But the biggest indicator that the sequel was made by real fans is that Predator is a bad ass. Referred to as “Wolf” in the credits, this Predator is not merely on a hunt. He’s a cleaner, a specialized agent that swoops in and cleans up other people’s messes. You know this, because he dissolves evidence of both aliens with tubes of blue acid. This means he’s an especially bad-ass member of an entire species of bad-asses. He swoops into town, loaded with weapons. Beyond the wrist blades, shoulder cannons, and cloaking devices, he’s got other toys. The glaives from the previous movie return and are much better used this time. There’s a nifty blade whip and a plasma shotgun. One scene has him blasting the aliens into laser nets set up previously. Compared to the incompetent Predators from the first “AVP,” it’s refreshing to see one that means business and knows what he’s doing.

The Strauss Brothers obviously respect the lore of both series. They don’t introduce any lame ideas into the mythology like Paul W. S. Anderson did last time. They ditch the lame creature designs from the first feature, instead recreating the ridge domes from “Aliens.” The Xenomorphs are shadowy, frightening monsters. One scene, which has an alien leaping through a window to grab the little girl’s father, actually got a jump out of me. The aliens still die fairly easily, even being taken down by the humans and their machine guns. At least the film attempts to make them scary again. Anderson was completely ignorant of the creature’s symbolic meaning. The Strauss Brothers communicate with the subtext in a crude way. The PredAlien force-feeds a pregnant woman some Xenomorph eggs, which is filmed as if it’s a rape scene. It’s not smart but at least they understand that these creatures mean something.

I don’t think people hate “Requiem” because of its nasty gore. I don’t even think it’s the sort of lame monster design for the PredAlien. The dreadlocks certainly look awkward on the traditional Xenomorph frame. Instead, people are down on the movie because of its cast of characters. There’s no doubt that the humans are an utterly generic band. There’s the hero, a good-hearted guy that just got out of prison, looking to redeem himself. There’s his kid brother, a pizza boy who has unrequited romantic feelings for the local hot girl. Said girl has an asshole boyfriend. How about the mother, just returned from the military? Or the local police chief? Really, there’s no reason to care about any of them. The movie even seems to actively dislike them. The hot girl is killed off in a way that’s so sudden, it’s almost funny. Most of the cast ends up dead. Considering the “Return of the Living Dead”-style ending, I’m surprised anyone makes it out alive. Of course the human characters are lame. They’re supposed to be. Wolf is the hero of the movie.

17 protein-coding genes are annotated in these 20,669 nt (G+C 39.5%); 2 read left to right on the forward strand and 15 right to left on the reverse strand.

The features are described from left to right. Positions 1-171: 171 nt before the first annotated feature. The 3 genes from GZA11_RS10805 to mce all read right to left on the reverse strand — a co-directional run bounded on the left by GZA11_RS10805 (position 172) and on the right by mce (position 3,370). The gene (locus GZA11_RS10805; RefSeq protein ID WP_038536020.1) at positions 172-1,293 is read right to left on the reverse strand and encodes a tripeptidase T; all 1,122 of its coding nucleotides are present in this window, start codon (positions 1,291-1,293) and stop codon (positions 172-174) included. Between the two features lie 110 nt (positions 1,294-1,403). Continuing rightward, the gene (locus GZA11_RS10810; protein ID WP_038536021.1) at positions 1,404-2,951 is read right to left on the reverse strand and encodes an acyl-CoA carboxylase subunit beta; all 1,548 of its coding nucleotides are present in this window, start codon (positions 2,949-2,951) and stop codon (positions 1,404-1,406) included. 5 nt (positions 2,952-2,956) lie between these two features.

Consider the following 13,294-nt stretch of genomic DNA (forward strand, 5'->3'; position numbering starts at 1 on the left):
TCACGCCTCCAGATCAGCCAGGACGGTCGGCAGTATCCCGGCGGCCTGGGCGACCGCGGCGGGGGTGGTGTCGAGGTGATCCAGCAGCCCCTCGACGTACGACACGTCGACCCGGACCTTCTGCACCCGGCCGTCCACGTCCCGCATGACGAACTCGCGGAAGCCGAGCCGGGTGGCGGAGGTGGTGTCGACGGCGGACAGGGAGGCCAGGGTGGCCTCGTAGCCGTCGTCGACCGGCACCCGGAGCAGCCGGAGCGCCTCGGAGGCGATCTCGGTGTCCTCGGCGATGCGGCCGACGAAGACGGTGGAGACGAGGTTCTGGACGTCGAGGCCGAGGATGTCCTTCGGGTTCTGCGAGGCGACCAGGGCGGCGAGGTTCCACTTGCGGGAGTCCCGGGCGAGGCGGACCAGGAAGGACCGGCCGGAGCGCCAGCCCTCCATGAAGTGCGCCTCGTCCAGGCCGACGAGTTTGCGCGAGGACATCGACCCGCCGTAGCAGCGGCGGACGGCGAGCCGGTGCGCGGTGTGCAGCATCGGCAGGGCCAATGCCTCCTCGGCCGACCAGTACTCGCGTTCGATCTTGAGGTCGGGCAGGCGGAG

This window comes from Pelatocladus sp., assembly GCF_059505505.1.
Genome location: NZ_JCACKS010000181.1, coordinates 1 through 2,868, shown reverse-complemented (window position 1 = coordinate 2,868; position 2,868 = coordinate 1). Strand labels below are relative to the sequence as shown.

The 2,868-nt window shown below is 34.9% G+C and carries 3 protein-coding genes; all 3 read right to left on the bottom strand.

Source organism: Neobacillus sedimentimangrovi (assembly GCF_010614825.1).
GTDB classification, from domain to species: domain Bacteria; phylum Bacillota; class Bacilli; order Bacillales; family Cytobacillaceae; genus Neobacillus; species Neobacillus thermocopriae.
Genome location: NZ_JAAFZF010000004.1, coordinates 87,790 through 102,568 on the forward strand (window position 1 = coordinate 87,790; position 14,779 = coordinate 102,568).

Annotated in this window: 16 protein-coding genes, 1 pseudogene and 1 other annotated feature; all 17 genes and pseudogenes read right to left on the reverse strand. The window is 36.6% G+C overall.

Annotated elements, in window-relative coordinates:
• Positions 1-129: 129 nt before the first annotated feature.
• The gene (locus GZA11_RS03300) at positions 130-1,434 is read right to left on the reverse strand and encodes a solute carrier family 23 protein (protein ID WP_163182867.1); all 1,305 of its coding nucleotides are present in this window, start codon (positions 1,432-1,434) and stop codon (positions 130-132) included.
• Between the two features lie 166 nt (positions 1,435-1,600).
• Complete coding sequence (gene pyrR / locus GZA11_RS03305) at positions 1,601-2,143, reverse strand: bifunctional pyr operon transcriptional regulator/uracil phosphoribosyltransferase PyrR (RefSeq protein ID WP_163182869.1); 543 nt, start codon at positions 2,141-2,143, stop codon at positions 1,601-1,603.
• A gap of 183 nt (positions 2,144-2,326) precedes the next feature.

The final monster duel between Wolf and the PredAlien tops anything in the first movie. Gore hounds are sure to be pleased by “Requiem,” as it's almost beginning-to-end mayhem. The movie’s in-jokes, vulgar tone, and focus on bad-ass action makes it feel like fan fiction at times. But, if so, it’s fun fan fiction. Really, the only thing I genuinely dislike about the movie is how dark the photography is and how inconsistent the Predator’s behavior can be. (He’s on a salvage job but sometimes he acts like he’s hunting.) Give the movie a second chance. In the right mind-set, “Aliens vs. Predator” can be a lot of fun. It’s not all an “Alien vs. Predator” movie can be. Taken as a side story to bigger, more important series, it’s an amusing bit of drivel. [7/10]